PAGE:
Clinton’s laments about being in court may come back to haunt him later, for he probably also did not fulfill all his duties as Regent either, which was a threat to his continued place in that capacity. He probably avoided any Albany meeting which he knew Rhoda might attend.


The township of Schoharie lies in a limestone region and possesses numerous caverns (p. 606) - the lime perhaps forming a substrate favorable for rare and unusual bryophytes and other interesting vegetation. 


Clifton Springs in west-central New York, southeast of Rochester and fairly close to Buffalo, has mineral springs and a sanatorium there. It is in Ontario County, “incorporated in 1859, a station on the N.Y.C.R.R., is situated in the E. part of the town [of Manchester]. Pop. 340. At this place are the celebrated Clifton Mineral Springs and an extensive water cure establishment. ... A hotel was erected in 1806, as a dispensary; and the water cure was established in 1850, by a company organized for that purpose, with a capital of $45,000. It was accommodations for 150 patients and is largely patronized. The water of the spring was analyzed in 1852, by Dr. Chilton, of N.Y., with the following result in grains to 1 quart:-


Sulphate of lime           17.30 grs.

Sulphate of magnesia        4.12 grs.

Sulphate of soda             1.94 grs.

Carbonate of lime           2.42 grs.

Carbonate of magnesia        3.28 grs.

Chloride of sodium          2.32 grs.

Chloride of magnesia         1.02 grs.

Organic matter              trace



Hydrosulphuric and carbonic acids are also found in small quantities,” (French1860).


Hydropathy, or hydrotherapy was a form of treating disease by the application of hot and cold water. In the 1950’s it had come into fashion, again, but the regimen was originated in the 1820’s by Vincent Priessnitz based on a theory of disease such that pathological disorders were caused by “an accumulation of morbific matter, which must be eliminated from the system by cold water applications and the observance of a strict regimen.” Cold water baths constituting sponge-baths, wet-sheet packing, sitz, foot and arm baths, douching, steam-bathing, the dripping sheet, the plunge, the dry-blanket packing “and other appliances of the hydropathic system.” The Clifton baths probably was a hydropathic establishment and offered invalids special, simple diets, bathing exercise and pleasant concourse with individuals of a certain class. Perhaps Clinton’s therapy might have included “Warm full baths at a temperature of 90° - 98° F., for a period of from 5 to 20 minutes are very useful as sedatives to the nervous system, particularly so in insomnia and nervousness from overwork, especially when taken at night. The best effect is obtained if they are taken at the time of retiring and are followed by a brief application of cold water, either in the shape of a half-bath, or a douche,” and so on.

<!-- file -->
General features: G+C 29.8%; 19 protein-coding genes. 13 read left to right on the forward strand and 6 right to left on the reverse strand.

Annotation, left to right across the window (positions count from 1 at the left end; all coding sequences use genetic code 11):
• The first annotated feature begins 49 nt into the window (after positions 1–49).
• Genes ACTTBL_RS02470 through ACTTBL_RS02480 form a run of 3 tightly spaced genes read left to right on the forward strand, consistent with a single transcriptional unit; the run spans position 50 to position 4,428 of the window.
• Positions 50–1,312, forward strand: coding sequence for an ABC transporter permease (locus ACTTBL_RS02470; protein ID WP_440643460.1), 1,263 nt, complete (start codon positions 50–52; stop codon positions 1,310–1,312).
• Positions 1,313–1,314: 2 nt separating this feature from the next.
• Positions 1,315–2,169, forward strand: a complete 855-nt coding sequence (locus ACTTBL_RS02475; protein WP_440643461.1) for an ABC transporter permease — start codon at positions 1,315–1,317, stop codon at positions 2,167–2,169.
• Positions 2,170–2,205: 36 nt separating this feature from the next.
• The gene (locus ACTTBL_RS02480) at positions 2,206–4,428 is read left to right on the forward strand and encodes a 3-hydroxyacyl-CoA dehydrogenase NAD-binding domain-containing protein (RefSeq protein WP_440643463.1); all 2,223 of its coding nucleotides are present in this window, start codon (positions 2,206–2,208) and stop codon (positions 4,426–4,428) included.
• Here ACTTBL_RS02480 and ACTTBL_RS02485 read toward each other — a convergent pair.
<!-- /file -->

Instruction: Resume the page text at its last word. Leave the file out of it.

Further information may be obtained from Cohen, “Physiologic Therapeutics Hydrotherapy” (1902; Baruch, “The Principles of Hydrotherapy” (1900); Kellogg, “Hydrotherapy” (1902). Vol. 14 pp. 587-588, The Encyclopedia Americana, 1953, Americana Corporation, New York.


One might notice by now a change of tone in the letters from botanical to personal. Rhoda has much in common with the old judge, she dislikes her work (teaching) as much as he does (attending court), both duties and obstacles to leisure and fun. She is old (a maid), like him (in his fifties). She is a maiden, but he is not (married with children). He is a prodigious walker in the open air, as she happens to be. Rhoda is an entertainer (see letter Sept. 29 below), whose household duties are to amuse. She is very clever at natural history, especially those aspects of interest to the Honorable Clinton. The fact that she “knows” Mr. Peck indicates the potential for jealous rivalry, but also exposure, and one is reminded of her earlier references to knowledge of John Gebhard, Jr. and other hints at indiscretion.


Her references to her own selfishness with respect to Clinton seem to indicate that he is beginning to ‘belong’ to her.


The feminine outpouring of concern for Clinton’s health expressed also in this letter is mirrored in the parallel correspondence Clinton was maintaining concurrently with a young woman who taught school in western Massachusetts at South Hadley, perhaps the well-known Mount Holyoke College for women. This was Lydia W. Shattuck, who, in a letter to Clinton on September 15 of this year, expressed general sentiments similar to Rhoda’s to a letter from Clinton that must have been doleful indeed regarding his infirmities. It would be instructive to compare the correspondence of Ms. Shattuck with that of Ms. Waterbury, neither of whom knew the other was writing to the Judge - although this was not entirely true for later in November, Lydia Shattuck would write:


"S. Hadley Nov. [1865]